From the official game release:
This is the first Michigan football game to end before all 60 minutes of regulation have been played.
Well kind of. And I’ll clarify in a minute.
It’s certainly not the first Michigan football game to end before the planned allotted time. Most notably two of the most famous games in college football history ended early:
- The 1902 Rose Bowl (the first bowl game ever played) ended with plenty of time on the clock because Yost, Heston and crew were putting a colossal smack down on Stanford. From the Bentley:
With eight minutes remaining in the game, Stanford captain Ralph Fisher approached the Wolverine bench and offered to concede; Michigan consented.
- While this game yielded the Little Brown Jug, the great 1903 Minnesota-Michigan battle between the Western powerhouses also ended early. The common story is that after the Gophers scored a late TD to tie the game, the Minnesota fans stormed the field and the coaches agreed to call the game. (I’ve heard other claims that approaching weather was a factor in the decision, but haven’t seen much evidence to back that up). The Sunday November 1, 1903 Minneapolis Tribune says the game ended with “but a few seconds left to play.” The Detroit Free Press from that Sunday said two minutes remained, headline:
As you can imagine they were a little more liberal with the clock in those days, and there were many times when the teams agreed to end the game, mostly due to the Yost beat down that was going on.
The great John Kryk of Natural Enemies emailed me with some brilliant stuff, explaining this further:
It not only happened often during Point-A-Minute years (and before) as a result of Yost maulings, but in those days the full 70 minutes (two 35-minute halves) were ONLY played when the opponent was of sufficient strength or reputation.
For instance in 1901 Michigan played 10 regular-season games. Only two (Chicago and Iowa) had halves of 35-35. This was by mutual agreement. Games not only could, but usually were, shortened by mutual agreement. Sometimes it was even put into the contract a year before. For instance, the halves were only 20 minutes long in Yost’s first game vs Albion. Against Pop Warner’s Carlisle team they were 27.5 and 27.5 — obviously a compromise between 25 and 30.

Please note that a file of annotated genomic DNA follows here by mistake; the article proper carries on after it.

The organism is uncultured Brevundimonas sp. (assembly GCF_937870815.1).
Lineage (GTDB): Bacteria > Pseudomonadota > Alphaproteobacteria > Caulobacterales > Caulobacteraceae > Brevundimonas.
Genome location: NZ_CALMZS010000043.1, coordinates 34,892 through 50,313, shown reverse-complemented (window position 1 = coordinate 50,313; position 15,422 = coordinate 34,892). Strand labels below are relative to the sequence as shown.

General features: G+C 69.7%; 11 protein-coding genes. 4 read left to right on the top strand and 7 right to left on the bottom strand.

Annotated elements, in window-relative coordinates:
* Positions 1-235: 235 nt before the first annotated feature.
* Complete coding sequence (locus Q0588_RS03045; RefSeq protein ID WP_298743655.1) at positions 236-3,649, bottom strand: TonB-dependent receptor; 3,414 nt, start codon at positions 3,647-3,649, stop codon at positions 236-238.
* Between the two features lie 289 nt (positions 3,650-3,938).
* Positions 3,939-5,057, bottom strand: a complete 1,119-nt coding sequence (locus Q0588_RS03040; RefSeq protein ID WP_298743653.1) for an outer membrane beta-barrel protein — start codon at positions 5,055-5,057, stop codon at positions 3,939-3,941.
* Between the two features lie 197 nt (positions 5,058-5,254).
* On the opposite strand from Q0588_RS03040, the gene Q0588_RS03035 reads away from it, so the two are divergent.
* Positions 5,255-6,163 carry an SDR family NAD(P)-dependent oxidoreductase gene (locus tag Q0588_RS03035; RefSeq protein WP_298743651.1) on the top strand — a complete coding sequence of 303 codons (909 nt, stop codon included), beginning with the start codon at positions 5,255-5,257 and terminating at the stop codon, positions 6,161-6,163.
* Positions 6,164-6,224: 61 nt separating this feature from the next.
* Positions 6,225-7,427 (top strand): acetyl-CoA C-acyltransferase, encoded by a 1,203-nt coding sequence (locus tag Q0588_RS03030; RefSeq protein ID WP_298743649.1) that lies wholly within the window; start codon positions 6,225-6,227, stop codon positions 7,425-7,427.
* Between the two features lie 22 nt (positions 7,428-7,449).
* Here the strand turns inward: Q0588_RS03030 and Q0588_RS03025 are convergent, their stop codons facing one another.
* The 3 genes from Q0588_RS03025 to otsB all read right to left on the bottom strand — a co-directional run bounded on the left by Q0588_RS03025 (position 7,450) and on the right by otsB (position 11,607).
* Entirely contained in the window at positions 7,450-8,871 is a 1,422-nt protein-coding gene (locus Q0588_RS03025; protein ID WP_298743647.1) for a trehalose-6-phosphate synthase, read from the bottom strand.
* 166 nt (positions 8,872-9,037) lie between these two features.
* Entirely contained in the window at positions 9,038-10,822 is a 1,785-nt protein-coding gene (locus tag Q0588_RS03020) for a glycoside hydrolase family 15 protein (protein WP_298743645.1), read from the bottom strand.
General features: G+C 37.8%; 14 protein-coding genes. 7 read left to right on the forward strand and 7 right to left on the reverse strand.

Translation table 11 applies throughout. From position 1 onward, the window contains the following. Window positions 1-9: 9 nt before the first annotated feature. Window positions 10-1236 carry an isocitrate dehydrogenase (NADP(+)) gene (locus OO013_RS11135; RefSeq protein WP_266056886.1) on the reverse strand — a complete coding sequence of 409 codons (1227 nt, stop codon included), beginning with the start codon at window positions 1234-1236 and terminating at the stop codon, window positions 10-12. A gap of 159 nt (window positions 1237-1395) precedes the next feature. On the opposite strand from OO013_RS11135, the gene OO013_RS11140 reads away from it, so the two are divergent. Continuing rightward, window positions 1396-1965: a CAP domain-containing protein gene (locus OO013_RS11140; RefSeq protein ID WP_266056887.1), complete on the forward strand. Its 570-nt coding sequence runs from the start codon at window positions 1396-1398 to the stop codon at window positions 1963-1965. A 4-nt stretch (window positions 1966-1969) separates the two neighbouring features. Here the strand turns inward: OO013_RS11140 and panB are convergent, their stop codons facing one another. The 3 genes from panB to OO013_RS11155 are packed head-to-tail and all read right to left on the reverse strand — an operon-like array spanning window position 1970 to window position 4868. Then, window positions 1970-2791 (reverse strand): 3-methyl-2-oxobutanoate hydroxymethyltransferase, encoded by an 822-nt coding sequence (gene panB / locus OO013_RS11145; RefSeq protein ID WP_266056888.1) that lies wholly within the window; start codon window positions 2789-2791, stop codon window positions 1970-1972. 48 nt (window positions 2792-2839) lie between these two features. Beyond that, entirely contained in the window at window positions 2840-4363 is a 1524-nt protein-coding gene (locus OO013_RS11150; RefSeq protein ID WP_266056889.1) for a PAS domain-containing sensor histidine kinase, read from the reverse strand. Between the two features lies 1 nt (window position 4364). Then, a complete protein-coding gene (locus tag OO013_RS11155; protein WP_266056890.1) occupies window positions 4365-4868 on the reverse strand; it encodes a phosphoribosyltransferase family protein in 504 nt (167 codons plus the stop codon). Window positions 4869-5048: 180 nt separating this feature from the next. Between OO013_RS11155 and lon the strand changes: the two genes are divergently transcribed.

This practice continued at least until the end of the decade. By the early 1910s, with the change to four downs, 100-yard fields and 60-minute, four-quarter games, the practice of pre-determined or ad-hoc shortening was eliminated.
I’m sure there have been other anomalies over the years. Only one I know of, because of my research focus, is the 1943 Michigan Notre Dame game. The M stadium scoreboard clock malfunctioned, and players and coaches couldn’t believe how long the 3rd quarter was going. It became evident that it had stopped for a long time. Crisler, Leahy and the officials agreed that they’d probably played (I think it was something like) a 23-minute third quarter, so by mutual agreement they played only a seven-minute fourth quarter.
So in that way, yesterday’s was the shortest 3rd quarter in modern times, and that 43 ND game was the longest.
That is raw historical horsepower, people. [Get yourself some Natural Enemies if you don’t have it.]
So back to the athletic department line, it’s probably correct that this was the first game since they enacted the standard 60 minute clock to end early. That said, you certainly can’t dismiss that this happened several times during the Yost era, including in two very famous games.
Related stuff from Saturday’s game: